For anyone looking for a quick glance at the weather forecast, smartphone weather apps have become an indispensable tool. The default iPhone weather app has historically been a reliable source of quick and accurate weather forecasts, so I was shocked when this morning I saw a forecast low of 4°F for Seattle next Thursday.
For context, Sea-Tac airport hasn’t dropped into the single digits in December since 1968. In the last 50 years, February 4, 1989 is the only day to drop below 10°F. In this century it has yet to drop below 14°F.
The conditions needed for the temperature to drop below 15°F in Seattle are extremely rare. The ideal scenario is a fresh snowpack followed by a calm, clear night under high pressure. Lower-elevation spots in rural areas like Olympia airport have an easier time getting cold than Sea-Tac airport, which is on an elevated plateau. Only perfect conditions will suffice. The combination of global climate change and the growth of buildings, roads, and highways around Sea-Tac airport have added to the difficulty. In my opinion, getting all the way down to 4°F is virtually impossible in the current climate.
Where did this forecast come from?
After purchasing the weather company DarkSky in March 2020, Apple appears to have replaced the Weather Channel forecasts with some form of the weather model that was previously on the DarkSky app. I found a low of 3°F for my location on the DarkSky website at the same time my iPhone showed 4°F.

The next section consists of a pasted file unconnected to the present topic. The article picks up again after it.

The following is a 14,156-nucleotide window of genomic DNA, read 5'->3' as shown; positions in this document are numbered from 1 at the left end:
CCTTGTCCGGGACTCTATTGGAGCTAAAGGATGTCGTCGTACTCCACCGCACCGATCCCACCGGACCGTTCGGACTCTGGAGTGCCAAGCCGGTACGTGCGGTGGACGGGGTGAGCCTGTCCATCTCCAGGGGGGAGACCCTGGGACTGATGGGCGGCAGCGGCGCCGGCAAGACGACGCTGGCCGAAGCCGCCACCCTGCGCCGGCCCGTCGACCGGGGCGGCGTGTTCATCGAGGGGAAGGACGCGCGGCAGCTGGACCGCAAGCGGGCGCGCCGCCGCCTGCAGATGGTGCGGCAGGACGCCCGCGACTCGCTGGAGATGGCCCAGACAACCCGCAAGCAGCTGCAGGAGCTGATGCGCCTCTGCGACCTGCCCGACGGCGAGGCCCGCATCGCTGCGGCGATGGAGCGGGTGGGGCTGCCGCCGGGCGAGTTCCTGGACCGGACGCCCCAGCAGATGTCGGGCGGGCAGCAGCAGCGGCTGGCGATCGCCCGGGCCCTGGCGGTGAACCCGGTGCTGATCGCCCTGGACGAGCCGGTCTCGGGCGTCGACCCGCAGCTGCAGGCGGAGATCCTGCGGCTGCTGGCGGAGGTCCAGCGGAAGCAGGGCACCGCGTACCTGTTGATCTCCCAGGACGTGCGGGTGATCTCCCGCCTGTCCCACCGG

More reliable sources, such as the weather.com and the National Weather Service had much more reasonable forecast lows in the 20s for next Thursday. All of these sources use machine learning or other statistical postprocessing techniques to correct biases in the output from our numerical weather prediction (NWP) models such as the GFS and ECMWF.
National Weather Service forecasts rely heavily on the National Blend of Models (NBM), which gives statistical weighting to the most reliable models in recent weeks. The NBM forecast for KSEA this morning looked like this:
Ensemble means are also fairly good at providing accurate high/low temperature forecasts, although they are more prone to biases than the postprocessed forecasts. The ECMWF ensemble mean forecasts look similar to the NBM.
Chilly, but nowhere near those crazy iPhone numbers. So where did they come from?